- Create a homelessness reduction manager position to coordinate efforts from hospitals, drug rehabilitation services and justice-involved reintegration services.
- Make family reunification a priority
- Implement coordination of emergency medical and emergency psychiatric treatment plans called EmPATH
- Expand Laura’s Law, 180 days of temporary conservatorship, to the severely drug-addicted homeless population and implement Gov. Gavin Newsom’s CARE Court, a new policy framework to assist people living with untreated mental health and substance abuse challenges.
- Build rehabilitation and mental health facilities at every county-owned hospital and look at county-owned land to build housing with wrap-around services, as has been promised for many years.
- Not allow early release of the incarcerated unless they undergo a drug treatment assessment, receive job training and receive job and housing placement services so they do not end up homeless. Also, outcome measures to assess the effectiveness of the services provided must be created.
"...The pendulum of justice has swung too far to the side of the criminal. How many crimes are being committed by offenders who were released early from the system under these new laws? There has been several studies about what the right size of the new county jail needs to be, yet no local study has been done on recidivism. With the continuing increase in crimes, now is the time to talk about crime and recidivism."
"Under COPA, any rental property owner, whether they are a mom and pop owning one rental unit or a corporation owning 200 units, would be forced to provide the city and nonprofits over a month with the first right to submit an offer before the public has access to purchase the property. Then, if the nonprofit matches a competing public offer, the property owner would be required to accept the nonprofit’s offer, with the possible risk that terms and conditions have not been met. Meanwhile, all this would be accomplished with the creation of an even larger bureaucratic process that would be run by the San Jose Housing Department."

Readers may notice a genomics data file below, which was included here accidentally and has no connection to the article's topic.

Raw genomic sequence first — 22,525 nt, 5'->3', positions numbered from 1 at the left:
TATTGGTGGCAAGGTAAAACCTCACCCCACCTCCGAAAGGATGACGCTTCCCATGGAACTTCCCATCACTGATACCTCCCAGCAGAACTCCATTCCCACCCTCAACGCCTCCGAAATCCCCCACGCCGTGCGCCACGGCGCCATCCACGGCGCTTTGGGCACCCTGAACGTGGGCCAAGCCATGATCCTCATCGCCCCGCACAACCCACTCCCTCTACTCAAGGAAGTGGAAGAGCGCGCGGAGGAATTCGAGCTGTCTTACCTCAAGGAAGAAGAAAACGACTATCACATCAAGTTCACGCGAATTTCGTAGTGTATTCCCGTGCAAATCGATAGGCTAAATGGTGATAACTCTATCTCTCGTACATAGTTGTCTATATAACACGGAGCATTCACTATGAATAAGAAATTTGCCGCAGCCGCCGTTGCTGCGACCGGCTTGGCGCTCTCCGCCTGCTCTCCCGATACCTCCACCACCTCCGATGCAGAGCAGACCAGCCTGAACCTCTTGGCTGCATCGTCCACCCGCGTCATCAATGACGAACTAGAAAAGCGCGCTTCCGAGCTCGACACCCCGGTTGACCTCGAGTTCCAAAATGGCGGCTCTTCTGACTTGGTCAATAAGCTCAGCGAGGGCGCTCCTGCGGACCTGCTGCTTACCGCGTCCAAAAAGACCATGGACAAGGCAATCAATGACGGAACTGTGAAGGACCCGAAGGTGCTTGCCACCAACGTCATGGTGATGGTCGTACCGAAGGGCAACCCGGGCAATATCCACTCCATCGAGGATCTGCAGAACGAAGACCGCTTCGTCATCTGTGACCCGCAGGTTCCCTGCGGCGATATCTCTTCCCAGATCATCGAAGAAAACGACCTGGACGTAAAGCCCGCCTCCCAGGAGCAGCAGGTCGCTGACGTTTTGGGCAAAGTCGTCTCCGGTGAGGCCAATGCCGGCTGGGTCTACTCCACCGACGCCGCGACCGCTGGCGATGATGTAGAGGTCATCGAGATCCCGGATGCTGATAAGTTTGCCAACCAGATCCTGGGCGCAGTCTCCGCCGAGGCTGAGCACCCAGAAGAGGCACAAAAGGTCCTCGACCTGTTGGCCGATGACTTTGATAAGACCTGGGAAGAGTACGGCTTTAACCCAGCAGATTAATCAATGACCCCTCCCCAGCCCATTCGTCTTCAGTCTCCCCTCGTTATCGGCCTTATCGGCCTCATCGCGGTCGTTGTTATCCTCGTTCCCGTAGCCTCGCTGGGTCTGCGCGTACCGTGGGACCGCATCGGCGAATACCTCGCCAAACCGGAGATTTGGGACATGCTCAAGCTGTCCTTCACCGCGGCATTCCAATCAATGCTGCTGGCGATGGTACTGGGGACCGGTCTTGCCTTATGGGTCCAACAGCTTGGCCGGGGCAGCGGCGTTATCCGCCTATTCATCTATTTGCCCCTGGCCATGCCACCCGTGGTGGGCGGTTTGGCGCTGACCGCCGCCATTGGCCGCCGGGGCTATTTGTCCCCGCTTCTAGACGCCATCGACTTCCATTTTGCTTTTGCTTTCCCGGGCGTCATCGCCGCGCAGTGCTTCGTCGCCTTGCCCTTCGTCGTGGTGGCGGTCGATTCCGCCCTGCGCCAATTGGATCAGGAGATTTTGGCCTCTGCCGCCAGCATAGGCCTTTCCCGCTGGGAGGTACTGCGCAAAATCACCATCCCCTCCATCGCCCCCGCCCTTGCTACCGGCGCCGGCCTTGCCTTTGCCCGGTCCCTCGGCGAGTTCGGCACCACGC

"Former San Jose Councilmember Johnny Khamis told San José Spotlight he feels excited and optimistic, calling the program a “fantastic first step.” During his time on the City Council, Khamis championed efforts to implement Laura’s Law in Santa Clara County."
And, while many fees seem justifiable when proposed, the sum of all regulatory fees creates a significant impediment to producing housing. For example, in San Jose, there are park fees, traffic impact fees, low-income housing fees, and administrative fees imposed by the Planning & Building Department itself, all contributing to the rising cost of building a housing unit.
"I learned firsthand how bureaucracy negatively impacts the timeline on housing production. Further slowing the timelines, builders are often faced with shortages in city staffing, coupled with less experienced staff members left to untangle multi-jurisdictional requirements for building plan submissions."
“Banking is not a simple industry to step into,” Khamis recently told San José Spotlight. “Banks have to invest money and (San Jose) has a clear track record of not investing money well; take a look at our pension funds.”
"Khamis has been vocally supportive of Laura’s Law since 2015, and hopes the county now has the services, facilities and staff to successfully implement it after taking over O’Connor and St. Louise hospitals in March....The sad truth is, we can be helping these people, the mentally ill homeless people who are incapable of taking care of themselves – and it’s a tragedy to keep them out there."
"Even looking at the proposed map, it appears dubious. There are weird boundaries, and it looks like somebody was trying to draw a pitchfork." Please contact our county Supervisors and ask them to vote for the EE2 map not the Yellow map. You can also quickly send a letter to all the County Supervisors to let your voice be heard, through this link: https://tinyurl.com/supportMapEE20
it doesn’t take a political scientist to see there’s at minimum an appearance of conflict in voting on a redistricting that determines the futures of candidates they’ve endorsed in a race that’s already underway—and whose winner could support a supervisor’s future legislation or next election.
The Yellow map, put forth by labor and civil rights groups, doesn’t pass the smell test. It not only very likely fails to meet the criteria set by the Voting Rights Act but also excludes two strong candidates. Please contact our county Supervisors and ask them to vote for the EE2 map not the Yellow map. You can also quickly send a letter to all the County Supervisors to let your voice be heard, through this link: https://tinyurl.com/supportMapEE20